3 Cheers for Magic Bees!

So it's less than two months until The Last Beekeeper is released on 20th April and I have another character to introduce to you.

Meet Blume, Alphor's magic bumblebee!

Blume was an interesting character to write because she's not human. I told her story from her perspective and getting into the mind of a bee was a really unusual experience. I did a lot of research, a lot of wandering the park near where I live to observe bees, a lot of chatting to bee experts. But Blume plays a really important part in The Last Beekeeper. She is the first bee seen in a century. She's a bee with the weight of the future on her tiny, fuzzy shoulders (if bees can even be said to HAVE shoulders).

Blume is a special bee, and in The Last Beekeeper, she's kind of magical. But what I learned when I was writing this story is that all bees are magic. So keep reading for three cheers for magic bees, and three special things about Blume.


1. Blume is A Hundred Years Old

This is definitely magic. Blume has been hibernating deep under the soil for a hundred years, since the last bee was seen in Alphor.

She carries the memories of her old nest with her and, when she emerges from her very long nap, she must make a nest of her own.

But real bees would never make it to a hundred years old, not even a queen bee. Honeybee queens can live for 5-7 years, but this is unusual, and worker bees normally have a lifespan of around a month.

Blume isn't a honeybee. She's a buff-tailed bumblebee.

I love these little guys. I think they're adorable, and learning about them definitely made me appreciate them more.

Apart from being a hundred years old, Blume's story mostly follows the typical life of a queen bumblebee. Before she went into hibernation, Blume will have mated with a drone from another nest. She will then have burrowed deep underground to hibernate through the winter. Her mother and sisters, from the nest she was born in, will have died before the winter. Under normal circumstances, Blume would have woken the following spring, as the weather started to warm up. Of course, she didn't. She slept for a hundred years, which is not a thing that real bees do. But hey, The Last Beekeeper is a fantasy story so I'm allowed to take a few liberties.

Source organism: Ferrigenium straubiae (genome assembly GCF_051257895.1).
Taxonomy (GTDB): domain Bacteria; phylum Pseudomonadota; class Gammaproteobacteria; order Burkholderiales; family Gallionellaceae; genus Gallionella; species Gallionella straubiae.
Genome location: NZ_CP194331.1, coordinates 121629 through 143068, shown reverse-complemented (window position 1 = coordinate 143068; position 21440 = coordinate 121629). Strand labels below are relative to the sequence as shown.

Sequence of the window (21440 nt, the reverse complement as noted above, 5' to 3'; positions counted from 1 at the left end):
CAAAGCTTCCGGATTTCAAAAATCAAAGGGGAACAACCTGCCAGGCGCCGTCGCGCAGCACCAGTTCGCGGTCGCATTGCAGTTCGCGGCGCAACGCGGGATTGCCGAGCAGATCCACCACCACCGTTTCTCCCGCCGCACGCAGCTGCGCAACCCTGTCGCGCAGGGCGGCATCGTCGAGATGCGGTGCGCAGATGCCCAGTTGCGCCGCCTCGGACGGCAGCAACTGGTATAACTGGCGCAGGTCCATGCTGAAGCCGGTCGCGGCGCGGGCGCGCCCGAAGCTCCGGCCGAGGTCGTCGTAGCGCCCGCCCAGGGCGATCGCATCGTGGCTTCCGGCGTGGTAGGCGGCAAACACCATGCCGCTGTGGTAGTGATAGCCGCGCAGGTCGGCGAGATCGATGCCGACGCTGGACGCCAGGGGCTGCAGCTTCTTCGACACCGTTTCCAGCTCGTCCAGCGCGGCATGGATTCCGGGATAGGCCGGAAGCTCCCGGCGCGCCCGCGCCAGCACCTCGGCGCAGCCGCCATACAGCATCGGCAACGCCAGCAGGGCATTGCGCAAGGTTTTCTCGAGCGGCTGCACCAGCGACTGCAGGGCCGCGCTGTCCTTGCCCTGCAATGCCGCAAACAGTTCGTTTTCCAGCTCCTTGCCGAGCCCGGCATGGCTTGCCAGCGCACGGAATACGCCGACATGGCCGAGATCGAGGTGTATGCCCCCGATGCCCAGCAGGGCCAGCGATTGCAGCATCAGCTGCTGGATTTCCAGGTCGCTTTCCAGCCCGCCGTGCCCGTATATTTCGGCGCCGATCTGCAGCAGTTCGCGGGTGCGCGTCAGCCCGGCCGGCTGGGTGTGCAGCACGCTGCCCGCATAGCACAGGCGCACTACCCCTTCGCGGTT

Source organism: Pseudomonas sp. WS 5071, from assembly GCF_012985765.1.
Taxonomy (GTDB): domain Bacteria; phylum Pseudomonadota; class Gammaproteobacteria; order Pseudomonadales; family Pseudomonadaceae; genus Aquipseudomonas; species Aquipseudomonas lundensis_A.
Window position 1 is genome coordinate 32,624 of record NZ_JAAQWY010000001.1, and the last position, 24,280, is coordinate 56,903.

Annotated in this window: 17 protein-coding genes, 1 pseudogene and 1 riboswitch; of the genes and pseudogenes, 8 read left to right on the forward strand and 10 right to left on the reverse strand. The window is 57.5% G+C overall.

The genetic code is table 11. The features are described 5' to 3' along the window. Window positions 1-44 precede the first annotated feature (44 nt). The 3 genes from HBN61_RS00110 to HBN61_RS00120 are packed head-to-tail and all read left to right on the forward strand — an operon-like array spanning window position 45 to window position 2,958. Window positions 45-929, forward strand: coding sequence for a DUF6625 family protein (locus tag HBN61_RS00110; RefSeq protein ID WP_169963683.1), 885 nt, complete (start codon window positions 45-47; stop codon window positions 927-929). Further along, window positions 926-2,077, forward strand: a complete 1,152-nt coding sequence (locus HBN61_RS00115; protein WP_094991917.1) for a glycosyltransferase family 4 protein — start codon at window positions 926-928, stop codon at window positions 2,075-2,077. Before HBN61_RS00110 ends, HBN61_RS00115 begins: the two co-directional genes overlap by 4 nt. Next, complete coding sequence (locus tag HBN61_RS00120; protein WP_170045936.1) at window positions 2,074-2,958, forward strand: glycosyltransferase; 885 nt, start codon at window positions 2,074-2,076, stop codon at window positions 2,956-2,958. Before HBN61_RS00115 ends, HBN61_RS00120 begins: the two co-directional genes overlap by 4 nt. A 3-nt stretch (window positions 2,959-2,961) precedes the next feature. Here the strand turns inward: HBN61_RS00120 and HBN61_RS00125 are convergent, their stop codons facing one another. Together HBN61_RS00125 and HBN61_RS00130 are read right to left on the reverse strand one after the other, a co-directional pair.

When a queen bumblebee wakes in the spring, she'll be very hungry. So she visits flowers to drink nectar and eat pollen and then she'll search for a nesting site. Buff tails like old rodent burrows with bits of moss, fur and feathers inside they can use as lining. Once the queen has found a burrow she likes, she'll gather loads of pollen to make tiny little honeypots, which she fills with nectar. Then, she'll create a big, sticky pollen ball and lay her eggs in it. It'll take a few weeks for the eggs to hatch and a few more for them to turn into adult bees.

But this is the cute bit. A queen bumblebee will sit on her eggs, like a bird, to keep them warm while they hatch. a buff tailed bumblebee can shiver her flight muscles to generate heat.

When the eggs have hatched and turned into worker bees, they'll do the heavy lifting. The queen's job, now, is to keep laying eggs for the survival of the nest. The daughter bees (the workers) will forage for nectar and pollen to keep the colony fed and bring up the larvae. Interestingly, all of these worker bees are female.

Towards the end of summer, the queen will start laying boy bees, known as drones. Drones can't sting, but they also can't collect pollen and nectar.

They're pretty lazy, and very demanding of their sisters, but the survival of the next generation is partly down to them, because they will fly out in search of virgin queens from other hives.

They'll try to mate with these queens and, if they're successful, they'll die shortly after.

The queen bumblebee will also start laying her own virgin queens around this time. These queens will be doted upon by their sisters and when they're ready, they, too, will fly away and find drones to mate with. Then, they'll burrow underground to wait out the winter, just like their mother did.

As winter approaches, it is, sadly, the end of the line for the current nest. Now old, the queen will die and the nest will cease to function. The remaining workers will die off, too.

The future of the entire species will sleep underground with those precious new queens, waiting until the weather warms them enough to bring them out of hibernation and build their own nests.